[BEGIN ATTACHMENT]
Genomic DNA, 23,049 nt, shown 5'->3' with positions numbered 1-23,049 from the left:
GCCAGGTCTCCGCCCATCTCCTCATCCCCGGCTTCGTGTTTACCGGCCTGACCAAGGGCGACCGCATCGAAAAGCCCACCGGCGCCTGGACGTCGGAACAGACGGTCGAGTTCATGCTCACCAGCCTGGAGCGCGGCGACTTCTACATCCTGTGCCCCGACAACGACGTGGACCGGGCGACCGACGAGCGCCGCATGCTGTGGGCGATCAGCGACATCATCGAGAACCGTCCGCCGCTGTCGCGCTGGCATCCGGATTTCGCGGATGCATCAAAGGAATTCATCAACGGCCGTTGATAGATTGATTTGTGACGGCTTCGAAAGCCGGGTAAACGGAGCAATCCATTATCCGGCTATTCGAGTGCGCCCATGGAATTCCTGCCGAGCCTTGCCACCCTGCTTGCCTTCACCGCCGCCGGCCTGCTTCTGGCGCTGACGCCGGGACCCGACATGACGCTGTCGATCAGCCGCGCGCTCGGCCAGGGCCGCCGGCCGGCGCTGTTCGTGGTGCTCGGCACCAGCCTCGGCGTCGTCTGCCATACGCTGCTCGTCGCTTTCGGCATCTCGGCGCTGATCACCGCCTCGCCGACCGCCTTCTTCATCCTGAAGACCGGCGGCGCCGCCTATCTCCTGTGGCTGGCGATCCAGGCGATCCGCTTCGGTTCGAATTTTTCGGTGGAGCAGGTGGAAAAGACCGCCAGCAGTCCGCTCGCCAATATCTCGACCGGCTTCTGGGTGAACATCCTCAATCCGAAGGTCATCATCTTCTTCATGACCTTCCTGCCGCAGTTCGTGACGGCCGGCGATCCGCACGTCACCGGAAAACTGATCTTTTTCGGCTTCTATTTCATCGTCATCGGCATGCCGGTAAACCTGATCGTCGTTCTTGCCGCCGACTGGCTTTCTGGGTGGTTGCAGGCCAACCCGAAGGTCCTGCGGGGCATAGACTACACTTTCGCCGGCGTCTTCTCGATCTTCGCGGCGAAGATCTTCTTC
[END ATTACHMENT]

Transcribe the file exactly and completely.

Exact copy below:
Genomic DNA, 23,049 nt, shown 5'->3' with positions numbered 1-23,049 from the left:
GCCAGGTCTCCGCCCATCTCCTCATCCCCGGCTTCGTGTTTACCGGCCTGACCAAGGGCGACCGCATCGAAAAGCCCACCGGCGCCTGGACGTCGGAACAGACGGTCGAGTTCATGCTCACCAGCCTGGAGCGCGGCGACTTCTACATCCTGTGCCCCGACAACGACGTGGACCGGGCGACCGACGAGCGCCGCATGCTGTGGGCGATCAGCGACATCATCGAGAACCGTCCGCCGCTGTCGCGCTGGCATCCGGATTTCGCGGATGCATCAAAGGAATTCATCAACGGCCGTTGATAGATTGATTTGTGACGGCTTCGAAAGCCGGGTAAACGGAGCAATCCATTATCCGGCTATTCGAGTGCGCCCATGGAATTCCTGCCGAGCCTTGCCACCCTGCTTGCCTTCACCGCCGCCGGCCTGCTTCTGGCGCTGACGCCGGGACCCGACATGACGCTGTCGATCAGCCGCGCGCTCGGCCAGGGCCGCCGGCCGGCGCTGTTCGTGGTGCTCGGCACCAGCCTCGGCGTCGTCTGCCATACGCTGCTCGTCGCTTTCGGCATCTCGGCGCTGATCACCGCCTCGCCGACCGCCTTCTTCATCCTGAAGACCGGCGGCGCCGCCTATCTCCTGTGGCTGGCGATCCAGGCGATCCGCTTCGGTTCGAATTTTTCGGTGGAGCAGGTGGAAAAGACCGCCAGCAGTCCGCTCGCCAATATCTCGACCGGCTTCTGGGTGAACATCCTCAATCCGAAGGTCATCATCTTCTTCATGACCTTCCTGCCGCAGTTCGTGACGGCCGGCGATCCGCACGTCACCGGAAAACTGATCTTTTTCGGCTTCTATTTCATCGTCATCGGCATGCCGGTAAACCTGATCGTCGTTCTTGCCGCCGACTGGCTTTCTGGGTGGTTGCAGGCCAACCCGAAGGTCCTGCGGGGCATAGACTACACTTTCGCCGGCGTCTTCTCGATCTTCGCGGCGAAGATCTTCTTC